A fair wind for raiding
Equally, if you dig down into a peat bog, you will find that there are horizontal layers, caused by variations in climate - in dry summers the surface of the bog will dry out and compact, whereas high rainfall will encourage the peat to grow. Plants can also provide evidence. They have different needs in terms of temperature and moisture, and the presence or absence of the pollen of certain plants on an archaeological site can indicate what the climate was like when people were living there. A cool and wet climate, for instance, will encourage the growth of ferns.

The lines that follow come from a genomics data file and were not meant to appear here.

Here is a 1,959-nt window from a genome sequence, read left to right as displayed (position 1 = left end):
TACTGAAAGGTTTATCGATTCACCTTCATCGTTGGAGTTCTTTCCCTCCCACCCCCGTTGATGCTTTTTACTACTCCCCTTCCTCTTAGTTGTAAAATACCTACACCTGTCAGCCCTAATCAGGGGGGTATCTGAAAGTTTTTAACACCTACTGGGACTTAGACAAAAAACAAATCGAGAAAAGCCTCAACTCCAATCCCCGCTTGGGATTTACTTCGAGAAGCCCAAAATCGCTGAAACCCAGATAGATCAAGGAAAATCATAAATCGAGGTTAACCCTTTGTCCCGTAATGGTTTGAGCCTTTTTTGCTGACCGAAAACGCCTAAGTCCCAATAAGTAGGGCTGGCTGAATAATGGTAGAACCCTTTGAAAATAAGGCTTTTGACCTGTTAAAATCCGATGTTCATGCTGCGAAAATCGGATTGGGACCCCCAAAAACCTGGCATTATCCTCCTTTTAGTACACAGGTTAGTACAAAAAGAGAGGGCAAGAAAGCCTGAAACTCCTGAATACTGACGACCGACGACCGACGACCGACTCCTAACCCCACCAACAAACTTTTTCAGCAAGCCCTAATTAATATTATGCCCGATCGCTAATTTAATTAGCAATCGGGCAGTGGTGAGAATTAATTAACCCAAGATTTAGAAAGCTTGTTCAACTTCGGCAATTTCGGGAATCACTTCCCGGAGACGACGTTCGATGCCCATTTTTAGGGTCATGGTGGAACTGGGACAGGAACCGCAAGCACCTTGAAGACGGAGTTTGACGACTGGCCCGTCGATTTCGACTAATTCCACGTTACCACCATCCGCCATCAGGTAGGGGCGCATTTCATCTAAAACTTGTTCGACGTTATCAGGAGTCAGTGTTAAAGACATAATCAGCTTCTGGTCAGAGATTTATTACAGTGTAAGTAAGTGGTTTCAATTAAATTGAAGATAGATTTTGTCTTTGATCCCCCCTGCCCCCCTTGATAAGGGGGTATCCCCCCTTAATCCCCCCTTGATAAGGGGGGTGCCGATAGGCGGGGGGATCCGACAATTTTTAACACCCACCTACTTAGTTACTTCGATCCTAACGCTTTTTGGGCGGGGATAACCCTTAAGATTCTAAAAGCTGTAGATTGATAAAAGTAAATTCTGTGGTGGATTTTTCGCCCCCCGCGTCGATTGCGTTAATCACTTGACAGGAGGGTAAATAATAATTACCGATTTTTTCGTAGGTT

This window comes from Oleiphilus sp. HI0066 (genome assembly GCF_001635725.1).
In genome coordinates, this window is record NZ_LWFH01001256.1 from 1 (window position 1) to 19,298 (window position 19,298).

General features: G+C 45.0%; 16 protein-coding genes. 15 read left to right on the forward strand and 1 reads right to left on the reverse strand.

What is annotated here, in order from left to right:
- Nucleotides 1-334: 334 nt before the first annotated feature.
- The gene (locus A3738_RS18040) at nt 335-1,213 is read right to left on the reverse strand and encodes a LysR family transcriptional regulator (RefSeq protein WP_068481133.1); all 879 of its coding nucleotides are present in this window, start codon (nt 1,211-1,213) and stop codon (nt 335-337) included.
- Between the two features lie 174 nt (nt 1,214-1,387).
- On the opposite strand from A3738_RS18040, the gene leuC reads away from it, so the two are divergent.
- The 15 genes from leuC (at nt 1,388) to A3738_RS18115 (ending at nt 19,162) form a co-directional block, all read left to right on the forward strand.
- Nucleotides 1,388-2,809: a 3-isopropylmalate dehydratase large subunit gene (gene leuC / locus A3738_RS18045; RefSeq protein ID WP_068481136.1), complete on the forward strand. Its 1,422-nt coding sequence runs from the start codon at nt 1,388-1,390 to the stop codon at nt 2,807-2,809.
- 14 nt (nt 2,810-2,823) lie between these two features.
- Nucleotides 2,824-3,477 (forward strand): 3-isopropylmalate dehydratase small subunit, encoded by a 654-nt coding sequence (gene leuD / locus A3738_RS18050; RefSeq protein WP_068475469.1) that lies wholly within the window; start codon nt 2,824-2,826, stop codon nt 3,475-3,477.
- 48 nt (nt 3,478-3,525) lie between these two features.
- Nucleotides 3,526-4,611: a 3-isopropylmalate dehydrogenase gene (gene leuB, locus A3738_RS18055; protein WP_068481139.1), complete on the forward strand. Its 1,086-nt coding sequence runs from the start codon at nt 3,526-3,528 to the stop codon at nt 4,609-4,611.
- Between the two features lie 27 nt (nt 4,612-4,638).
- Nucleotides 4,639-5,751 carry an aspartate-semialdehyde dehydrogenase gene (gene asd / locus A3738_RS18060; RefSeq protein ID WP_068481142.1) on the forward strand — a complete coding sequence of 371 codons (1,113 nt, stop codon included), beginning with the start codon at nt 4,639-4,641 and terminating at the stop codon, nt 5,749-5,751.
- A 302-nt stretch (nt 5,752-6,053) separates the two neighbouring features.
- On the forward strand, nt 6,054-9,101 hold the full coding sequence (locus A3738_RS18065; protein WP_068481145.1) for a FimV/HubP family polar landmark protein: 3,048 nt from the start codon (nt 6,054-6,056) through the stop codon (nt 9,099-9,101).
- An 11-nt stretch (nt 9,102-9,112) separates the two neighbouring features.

So we know that the summers were getting warmer at the time of the Viking raids, but that was not the whole story. For Norwegians intent on reaching Scotland and the honeyed seaway to Ireland, the wind was on their side too. The prevailing winds helpfully blew westwards into their sails in springtime, to take them to the Scottish islands, and eastwards in the autumn to bring them home.